Time to cut the grasses down and say goodbye to sights like this until next winter. Spring comes early here in Southern California, February/early March, and the old growth needs to be cut down to make way for the new.
Like a bloom of jellyfish gently floating on air currents, this is Chloris virgata, the grass that Maggie Wych helped me identify last year.
Of all the plant names I continually learn and then promptly forget, I never draw a blank on this one. Recovering its name was a highlight of 2013.*
It performed fantastically in full sun and very dry soil last summer, self-sowing more in sun. I need to pot up a few seedlings for a tryout in containers this summer, where I think Chloris will really sparkle.
There’s not much information available on cold tolerance, and there are references to its potential for weediness.
The online Jepson Manual describes its distribution outside California as “native to warm temperate regions worldwide.”
*(Chloris has lost her name before and zigzags throughout Greek and Roman mythology in different guises. Rechristened the goddess Flora, Botticelli paints Chloris’ portrait in his Primavera, and alludes to the mythological violence behind the name change by depicting her violator, the wind god Zephyr, making a grab for Chloris, after which she becomes known as Flora. Makes you wonder about the botanist who named this grass. Where one sees floating jellyfish and playful interaction with wind, another is reminded of deeds of violence.)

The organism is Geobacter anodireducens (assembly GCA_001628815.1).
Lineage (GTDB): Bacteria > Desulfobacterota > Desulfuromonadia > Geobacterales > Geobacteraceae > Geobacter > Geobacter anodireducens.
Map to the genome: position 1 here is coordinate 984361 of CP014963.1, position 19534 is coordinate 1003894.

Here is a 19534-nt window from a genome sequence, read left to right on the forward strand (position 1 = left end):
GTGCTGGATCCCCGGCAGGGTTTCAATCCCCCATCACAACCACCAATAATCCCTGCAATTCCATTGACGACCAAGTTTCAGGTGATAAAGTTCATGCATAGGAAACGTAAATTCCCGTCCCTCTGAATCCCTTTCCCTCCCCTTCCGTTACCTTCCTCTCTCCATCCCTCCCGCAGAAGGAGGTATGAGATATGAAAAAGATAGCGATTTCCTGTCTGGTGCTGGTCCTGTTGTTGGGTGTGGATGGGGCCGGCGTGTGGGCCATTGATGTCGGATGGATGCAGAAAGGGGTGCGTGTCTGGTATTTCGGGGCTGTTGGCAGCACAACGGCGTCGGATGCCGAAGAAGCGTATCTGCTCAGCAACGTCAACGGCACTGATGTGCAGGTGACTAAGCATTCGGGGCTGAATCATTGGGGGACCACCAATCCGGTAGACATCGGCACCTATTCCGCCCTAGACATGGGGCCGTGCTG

“As she talks, her lips breathe spring roses: I was Chloris, who am now called Flora.” Ovid
Wonderful architectural bloom trusses on this 5-gallon kalanchoe at Lincoln Avenue Nursery in Pasadena. Was this a Kalanchoe beharensis in flower? The leaves at the base of the plant were difficult to see without disturbing the careful display. The San Marcos Growers tag identified it not as Kalanchoe beharensis but Kalanchoe ‘Oak Leaf’ or the Dwarf Velvet Plant. Thought to be a cross between Kalanchoe beharensis and K. millot, John Greenlee is credited with bringing it to the attention of San Marcos Growers. (Read SMG’s discussion here.) I’m always interested in finding good shrubby landscape succulents, and the genus kalanchoe has been offering some fine examples. This one, with its see-through, aerial scaffolding when in bloom, looks very promising. It’s easy to see the appeal for Greenlee as a textural accompaniment for grasses. With my wallet emptied out after the holidays, I’ll wait to see if smaller sizes turn up at the spring plant sales. The challenge will be in finding as dramatic a backdrop for its pallid stems as those masses of Sticks on Fire, Euphorbia tirucalli.